May 15, 2001


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Let the nation beware

Arvind Lavakare

Time for the RSS to introspect

A rook for a rook. That's the latest chess happening in the battle of nerves between Prime Minister Vajpayee and the hard-core Sangh Parivar. First, K S Sudershan, the loud-mouthed and pesky chief of the RSS, was moved down the board's "file" from the PM's throat in New Delhi to the Sangh's quiet HQ in Nagpur. Then, in exchange, Vajpayee moved N K Singh from the PMO across the "rank" squares to the Planning Commission. Parity restored.

Currently, even as the PM's press adviser, H K Dua, a Sangh critic, gets ready to be shifted diagonally to a diplomatic assignment in faraway Denmark, the RSS desperately wants one of its knights in the capital to jump into Dua's square.

There is also talk of Finance Minister Yashwant Sinha wanting to quit consequent to being labelled "a criminal" by Dattopant Thengadi, a RSS veteran. The RSS is probably secretly planning a check of its own from that critical slot.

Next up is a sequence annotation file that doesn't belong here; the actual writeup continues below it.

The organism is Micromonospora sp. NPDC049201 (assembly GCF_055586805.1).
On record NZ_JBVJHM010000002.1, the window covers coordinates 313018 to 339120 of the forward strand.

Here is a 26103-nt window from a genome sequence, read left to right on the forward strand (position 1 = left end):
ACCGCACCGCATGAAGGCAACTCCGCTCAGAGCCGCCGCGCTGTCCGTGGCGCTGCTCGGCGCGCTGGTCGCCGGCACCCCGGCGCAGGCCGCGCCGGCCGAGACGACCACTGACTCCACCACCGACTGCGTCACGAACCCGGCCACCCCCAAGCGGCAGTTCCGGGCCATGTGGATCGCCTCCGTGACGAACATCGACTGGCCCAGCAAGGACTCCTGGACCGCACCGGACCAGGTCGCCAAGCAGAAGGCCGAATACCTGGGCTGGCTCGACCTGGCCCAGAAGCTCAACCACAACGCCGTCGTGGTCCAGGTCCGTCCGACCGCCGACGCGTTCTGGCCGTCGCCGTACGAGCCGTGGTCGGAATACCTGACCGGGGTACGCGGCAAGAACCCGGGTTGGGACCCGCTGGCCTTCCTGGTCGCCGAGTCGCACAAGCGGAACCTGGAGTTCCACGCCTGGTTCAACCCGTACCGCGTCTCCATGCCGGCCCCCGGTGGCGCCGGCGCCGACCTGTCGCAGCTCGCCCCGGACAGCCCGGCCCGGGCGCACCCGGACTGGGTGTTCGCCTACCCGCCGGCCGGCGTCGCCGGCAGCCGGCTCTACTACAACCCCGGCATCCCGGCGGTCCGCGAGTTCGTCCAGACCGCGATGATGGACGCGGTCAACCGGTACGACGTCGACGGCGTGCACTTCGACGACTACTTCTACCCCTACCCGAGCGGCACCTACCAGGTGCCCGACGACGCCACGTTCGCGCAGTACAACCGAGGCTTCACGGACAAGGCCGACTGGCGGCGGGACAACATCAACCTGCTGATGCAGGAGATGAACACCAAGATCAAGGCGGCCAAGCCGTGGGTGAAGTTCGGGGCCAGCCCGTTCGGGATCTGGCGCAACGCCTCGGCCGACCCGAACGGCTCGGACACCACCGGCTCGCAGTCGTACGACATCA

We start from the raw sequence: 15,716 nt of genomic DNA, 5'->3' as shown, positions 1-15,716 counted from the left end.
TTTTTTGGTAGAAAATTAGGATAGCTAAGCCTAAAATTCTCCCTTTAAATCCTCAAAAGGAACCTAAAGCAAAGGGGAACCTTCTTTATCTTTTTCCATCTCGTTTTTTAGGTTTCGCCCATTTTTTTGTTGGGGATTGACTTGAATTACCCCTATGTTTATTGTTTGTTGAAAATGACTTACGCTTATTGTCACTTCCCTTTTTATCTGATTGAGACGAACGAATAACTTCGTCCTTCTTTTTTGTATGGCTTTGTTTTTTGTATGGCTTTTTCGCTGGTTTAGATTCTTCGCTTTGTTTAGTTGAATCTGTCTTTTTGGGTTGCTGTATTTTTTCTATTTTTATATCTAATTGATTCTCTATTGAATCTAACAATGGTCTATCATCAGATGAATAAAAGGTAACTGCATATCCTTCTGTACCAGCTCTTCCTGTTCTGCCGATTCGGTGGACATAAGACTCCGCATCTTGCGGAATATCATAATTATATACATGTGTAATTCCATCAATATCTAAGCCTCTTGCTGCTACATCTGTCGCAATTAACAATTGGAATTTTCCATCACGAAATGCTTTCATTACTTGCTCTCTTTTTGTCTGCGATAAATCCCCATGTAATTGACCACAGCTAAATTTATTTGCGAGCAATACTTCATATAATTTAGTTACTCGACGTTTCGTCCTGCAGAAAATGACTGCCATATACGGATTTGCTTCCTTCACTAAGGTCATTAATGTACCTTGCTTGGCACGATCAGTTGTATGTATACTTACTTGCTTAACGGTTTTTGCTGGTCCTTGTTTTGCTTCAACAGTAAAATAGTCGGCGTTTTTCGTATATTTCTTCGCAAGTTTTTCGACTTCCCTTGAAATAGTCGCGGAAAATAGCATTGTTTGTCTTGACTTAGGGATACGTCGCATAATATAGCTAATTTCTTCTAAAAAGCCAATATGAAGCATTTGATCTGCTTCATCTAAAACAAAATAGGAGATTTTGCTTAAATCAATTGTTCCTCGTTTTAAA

And there's the very latest. With Brajesh Mishra, Vajpayee's principal secretary and national security adviser, being berated for taking the help of the Hinduja brothers to meet Tony Blair in the diplomatic crisis following Pokhran II, the knives are out once again to gobble Atalji's queen.

All these developments reflect terribly on the intellectual calibre, unsuspected lust for power and avowed patriotism of the RSS.

Consider the attack on Nandu Singh. Just because someone on those damned Tehelka tapes mentioned his name, many top brass in the Sangh Parivar wanted him out without specifying why. Bal Thackeray dubbed the entire PMO an extra-constitutional authority, conveniently forgetting the role he and his two sons had played in the BJP-Shiv Sena government in Maharashtra, although, unlike Singh, none of the three musketeers had the moral courage to become a public servant and accept public accountability.

One particular gentleman, generally sympathetic to the Sangh, repeatedly questioned Singh's value to Vajpayee without pointing out his flip side excepting his royal blood connection and his suave manoeuvring in the corridors of power as well of the media.